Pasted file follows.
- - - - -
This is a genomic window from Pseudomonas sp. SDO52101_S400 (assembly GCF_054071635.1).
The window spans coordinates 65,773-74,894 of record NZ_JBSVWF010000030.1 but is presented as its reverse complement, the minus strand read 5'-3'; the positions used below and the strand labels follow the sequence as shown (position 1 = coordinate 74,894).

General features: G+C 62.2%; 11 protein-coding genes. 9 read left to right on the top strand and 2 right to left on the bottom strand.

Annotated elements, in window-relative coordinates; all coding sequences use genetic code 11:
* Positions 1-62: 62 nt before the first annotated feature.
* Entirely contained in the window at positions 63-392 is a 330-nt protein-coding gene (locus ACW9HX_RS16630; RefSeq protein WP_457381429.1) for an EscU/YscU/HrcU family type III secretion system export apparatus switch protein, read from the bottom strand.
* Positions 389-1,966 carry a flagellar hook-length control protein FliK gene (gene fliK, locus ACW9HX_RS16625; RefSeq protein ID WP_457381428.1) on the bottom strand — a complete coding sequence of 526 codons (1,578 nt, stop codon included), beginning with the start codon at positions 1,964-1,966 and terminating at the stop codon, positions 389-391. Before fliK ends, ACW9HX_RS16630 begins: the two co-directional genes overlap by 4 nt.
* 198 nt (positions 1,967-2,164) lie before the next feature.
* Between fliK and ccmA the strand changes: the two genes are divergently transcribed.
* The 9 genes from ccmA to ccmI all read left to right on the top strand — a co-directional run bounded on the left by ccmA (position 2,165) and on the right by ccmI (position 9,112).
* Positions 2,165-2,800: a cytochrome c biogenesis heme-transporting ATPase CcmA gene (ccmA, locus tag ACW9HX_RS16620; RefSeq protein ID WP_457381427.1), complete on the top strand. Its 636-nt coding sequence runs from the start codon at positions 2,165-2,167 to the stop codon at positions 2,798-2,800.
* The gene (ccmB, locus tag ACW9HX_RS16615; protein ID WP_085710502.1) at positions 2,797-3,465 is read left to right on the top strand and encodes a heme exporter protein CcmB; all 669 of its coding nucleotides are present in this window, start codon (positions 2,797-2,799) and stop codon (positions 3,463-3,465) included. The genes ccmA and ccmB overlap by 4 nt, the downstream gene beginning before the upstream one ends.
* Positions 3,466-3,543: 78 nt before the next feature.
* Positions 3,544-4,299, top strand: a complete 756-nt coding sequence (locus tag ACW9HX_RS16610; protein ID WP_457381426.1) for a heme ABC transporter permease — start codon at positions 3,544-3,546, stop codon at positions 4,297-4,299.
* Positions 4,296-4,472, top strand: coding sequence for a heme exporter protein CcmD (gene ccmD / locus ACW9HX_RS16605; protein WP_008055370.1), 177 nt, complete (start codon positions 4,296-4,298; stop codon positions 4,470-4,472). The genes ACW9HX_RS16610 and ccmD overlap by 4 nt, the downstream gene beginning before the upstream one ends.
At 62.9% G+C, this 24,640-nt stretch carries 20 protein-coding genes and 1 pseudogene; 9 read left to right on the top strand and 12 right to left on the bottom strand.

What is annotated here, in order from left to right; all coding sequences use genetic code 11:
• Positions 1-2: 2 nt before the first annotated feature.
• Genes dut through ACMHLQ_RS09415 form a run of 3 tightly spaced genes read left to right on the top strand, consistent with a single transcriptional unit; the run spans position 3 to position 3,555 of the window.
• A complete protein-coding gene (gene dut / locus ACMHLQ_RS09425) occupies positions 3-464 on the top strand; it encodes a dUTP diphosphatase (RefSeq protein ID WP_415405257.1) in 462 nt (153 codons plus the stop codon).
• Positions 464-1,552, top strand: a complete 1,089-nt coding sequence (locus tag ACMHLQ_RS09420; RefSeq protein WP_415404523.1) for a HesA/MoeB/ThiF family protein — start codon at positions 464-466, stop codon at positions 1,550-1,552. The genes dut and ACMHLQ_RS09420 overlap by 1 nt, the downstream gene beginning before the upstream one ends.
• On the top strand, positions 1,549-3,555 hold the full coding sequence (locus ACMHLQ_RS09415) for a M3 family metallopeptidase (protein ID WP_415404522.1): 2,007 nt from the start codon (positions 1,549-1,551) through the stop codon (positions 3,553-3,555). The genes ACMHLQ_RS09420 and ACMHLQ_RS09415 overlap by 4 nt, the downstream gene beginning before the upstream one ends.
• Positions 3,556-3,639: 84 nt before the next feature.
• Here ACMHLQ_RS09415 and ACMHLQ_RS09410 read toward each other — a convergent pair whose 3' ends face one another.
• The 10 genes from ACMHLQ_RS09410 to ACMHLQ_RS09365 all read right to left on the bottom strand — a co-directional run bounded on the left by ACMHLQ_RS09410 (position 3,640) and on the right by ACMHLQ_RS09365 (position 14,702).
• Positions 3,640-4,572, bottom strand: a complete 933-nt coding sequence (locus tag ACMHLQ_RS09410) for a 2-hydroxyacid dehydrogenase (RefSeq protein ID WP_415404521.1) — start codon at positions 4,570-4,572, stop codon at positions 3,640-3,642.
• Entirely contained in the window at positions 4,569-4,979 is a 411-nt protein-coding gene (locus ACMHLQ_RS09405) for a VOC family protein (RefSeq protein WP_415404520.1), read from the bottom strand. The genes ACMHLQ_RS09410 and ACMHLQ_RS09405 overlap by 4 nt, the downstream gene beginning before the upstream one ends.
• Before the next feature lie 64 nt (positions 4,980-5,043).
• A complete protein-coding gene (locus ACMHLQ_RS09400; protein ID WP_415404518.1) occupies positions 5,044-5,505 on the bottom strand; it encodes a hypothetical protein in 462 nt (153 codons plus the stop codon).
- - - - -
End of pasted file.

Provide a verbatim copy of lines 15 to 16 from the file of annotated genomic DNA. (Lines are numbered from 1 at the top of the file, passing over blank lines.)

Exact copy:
* Positions 4,296-4,472, top strand: coding sequence for a heme exporter protein CcmD (gene ccmD / locus ACW9HX_RS16605; protein WP_008055370.1), 177 nt, complete (start codon positions 4,296-4,298; stop codon positions 4,470-4,472). The genes ACW9HX_RS16610 and ccmD overlap by 4 nt, the downstream gene beginning before the upstream one ends.
At 62.9% G+C, this 24,640-nt stretch carries 20 protein-coding genes and 1 pseudogene; 9 read left to right on the top strand and 12 right to left on the bottom strand.